The dollar, the standard unit for money in the United States, Canada, Australia, Mexico, and several other countries, has a fascinating history, and so does the sign which is generally used to represent it. The word “dollar” comes from the German word “Thaler,” which is an abbreviation of “Joachimsthaler.” Joachimsthal is a little town in Bohemia, which, at the beginning of the sixteenth century, a rich silver mine was discovered. The feudal lords of the town had coins made that were soon used all over Europe because of its excellence. These and similar other coins were called “Joachimushaters” or simply “Thalers.”
Coins of similar values were also issued in Spain. These coins were called “pieces of eight” because their value was divided into eight smaller coins. All these coins circulated in the colonies found in both North and South America. In North America, they were simply called dollars.
When the United States was founded, the word “dollar” was adopted by its people for its unit of coinage, since the people there have already become accustomed to using the term for their money, but the sign for their new coins was that of the old Spanish piece of eight. This sign showed the figure 8, which resembled the letter S, with two vertical lines at the center representing the Pillars of Hercules, the gateway between the Atlantic and Mediterranean at the southernmost tip of Spain.
Regarding the Pillars of Hercules, the first recorded use of its symbol was by Ferdinand II of Aragon, who adopted it in 1492. The symbol was then modified and adopted by Christopher Columbus, who changed Ferdinand II’s phrase “Non plus ultra” to “Plus ultra,” which means “further beyond.” The Pillars of Hercules, under Columbus’ usage, became the symbol for the New World or the Western Hemisphere. The S on the dollar sign is said to be the banner that is placed horizontally on the Pillars of Hercules, and it was eventually placed vertically and enlarged to look like what the dollar sign is today.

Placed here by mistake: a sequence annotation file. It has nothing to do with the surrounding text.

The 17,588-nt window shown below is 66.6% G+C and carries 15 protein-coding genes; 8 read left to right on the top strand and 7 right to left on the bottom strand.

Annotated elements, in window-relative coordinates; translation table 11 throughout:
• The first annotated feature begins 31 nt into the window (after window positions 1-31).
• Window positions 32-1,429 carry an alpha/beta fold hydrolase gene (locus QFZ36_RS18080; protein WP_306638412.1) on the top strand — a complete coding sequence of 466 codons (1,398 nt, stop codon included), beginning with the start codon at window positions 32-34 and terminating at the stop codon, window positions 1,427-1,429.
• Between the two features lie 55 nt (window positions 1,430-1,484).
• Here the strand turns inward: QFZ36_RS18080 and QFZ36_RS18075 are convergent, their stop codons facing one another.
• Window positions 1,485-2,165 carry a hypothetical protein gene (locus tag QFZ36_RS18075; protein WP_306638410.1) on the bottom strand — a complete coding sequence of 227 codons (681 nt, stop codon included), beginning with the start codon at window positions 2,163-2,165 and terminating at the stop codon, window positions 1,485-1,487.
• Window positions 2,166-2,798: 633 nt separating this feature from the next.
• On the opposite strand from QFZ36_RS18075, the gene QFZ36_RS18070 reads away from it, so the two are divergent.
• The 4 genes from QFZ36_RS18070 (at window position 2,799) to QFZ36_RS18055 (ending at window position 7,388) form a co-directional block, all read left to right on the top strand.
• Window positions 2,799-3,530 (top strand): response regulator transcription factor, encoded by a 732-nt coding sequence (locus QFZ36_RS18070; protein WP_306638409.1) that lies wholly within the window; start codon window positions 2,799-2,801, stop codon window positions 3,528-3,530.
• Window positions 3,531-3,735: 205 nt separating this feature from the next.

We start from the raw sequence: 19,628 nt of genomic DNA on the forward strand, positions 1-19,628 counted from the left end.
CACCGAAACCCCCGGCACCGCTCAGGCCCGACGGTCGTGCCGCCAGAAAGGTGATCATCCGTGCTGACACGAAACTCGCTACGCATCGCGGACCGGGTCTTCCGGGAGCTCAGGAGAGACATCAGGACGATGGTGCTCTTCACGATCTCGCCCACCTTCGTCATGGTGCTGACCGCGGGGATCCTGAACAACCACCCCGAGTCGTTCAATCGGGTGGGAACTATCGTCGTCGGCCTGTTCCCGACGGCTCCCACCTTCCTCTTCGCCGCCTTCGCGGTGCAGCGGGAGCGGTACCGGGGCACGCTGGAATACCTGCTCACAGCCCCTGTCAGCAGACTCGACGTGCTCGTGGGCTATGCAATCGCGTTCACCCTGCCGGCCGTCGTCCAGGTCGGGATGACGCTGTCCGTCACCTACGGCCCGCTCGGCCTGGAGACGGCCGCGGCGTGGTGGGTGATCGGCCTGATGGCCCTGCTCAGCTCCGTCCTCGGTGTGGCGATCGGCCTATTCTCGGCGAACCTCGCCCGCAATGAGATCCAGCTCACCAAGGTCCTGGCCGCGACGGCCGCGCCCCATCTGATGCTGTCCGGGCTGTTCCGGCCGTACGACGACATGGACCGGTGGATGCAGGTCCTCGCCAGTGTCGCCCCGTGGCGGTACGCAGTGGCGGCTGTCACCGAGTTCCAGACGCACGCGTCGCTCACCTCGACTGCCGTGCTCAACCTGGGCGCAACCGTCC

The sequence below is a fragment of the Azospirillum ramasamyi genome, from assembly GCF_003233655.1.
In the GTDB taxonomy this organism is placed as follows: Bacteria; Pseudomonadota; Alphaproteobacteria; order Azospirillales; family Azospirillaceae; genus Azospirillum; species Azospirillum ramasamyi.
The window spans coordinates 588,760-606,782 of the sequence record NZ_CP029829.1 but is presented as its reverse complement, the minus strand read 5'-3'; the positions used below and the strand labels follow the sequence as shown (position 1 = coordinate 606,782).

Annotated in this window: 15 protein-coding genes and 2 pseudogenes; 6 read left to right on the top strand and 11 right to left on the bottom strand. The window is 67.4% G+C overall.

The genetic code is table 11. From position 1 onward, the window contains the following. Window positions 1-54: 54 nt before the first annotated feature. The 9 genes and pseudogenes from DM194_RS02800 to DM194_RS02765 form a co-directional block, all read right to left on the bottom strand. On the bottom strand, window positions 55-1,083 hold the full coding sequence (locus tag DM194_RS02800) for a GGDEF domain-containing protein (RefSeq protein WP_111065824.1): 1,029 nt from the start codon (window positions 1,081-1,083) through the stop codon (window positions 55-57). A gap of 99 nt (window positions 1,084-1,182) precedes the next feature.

The earliest form of the dollar sign was used by Charles V to indicate possessions that came from America. Because of its popularity, the dollar sign was then adopted to be stamped on Spanish coins. The Spanish dollar then became the first global currency in the world. The coins then began to spread throughout Europe, Asia, and America, and most of the countries found in the said continents eventually adopted the dollar sign in their money, including the United States, who created the US dollar after they gained independence from Great Britain.
The sign has nothing to do with the letter S, nor was it, as many people believe, originally formed by placing a narrow U under an S to form the monogram of the United States.
The theory that the dollar sign stands for “US” came from the papers written by James Alton James, a professor at Northwestern University who taught history from 1897 to 1935. According to James, the modern dollar sign is supposed to be a modified version of the one created by one of the Founding Fathers of the United States, Robert Morris. The United States government also believed in the theory by creating a $1 note in 1869 that has a symbol wherein the letter U is intersecting the letter S.
Robert Morris was the first American who utilized the US dollar sign for documents officially filed by the government. However, Morris based his design on the already existing Spanish dollar sign. The US sign was then first cast at a foundry located in Philadelphia in 1797. It was cast by John Baine, who is considered as the “father of type-founding.” However, the US dollar sign did not become popular instantly, as the Americans have become used to using Spanish dollars. The US dollar only became the most common currency in the country when the government passed the Coinage Act of 1857, which aimed to demonetize foreign currencies. Despite the popularity of the dollar sign’s usage in the US after 1857, the symbol did not appear on official US coins until 2007.
In computing and coding, the dollar sign serves different purposes in encoding and programming, as computer languages would often need more symbols to represent character sets other than numbers and letters of the alphabet.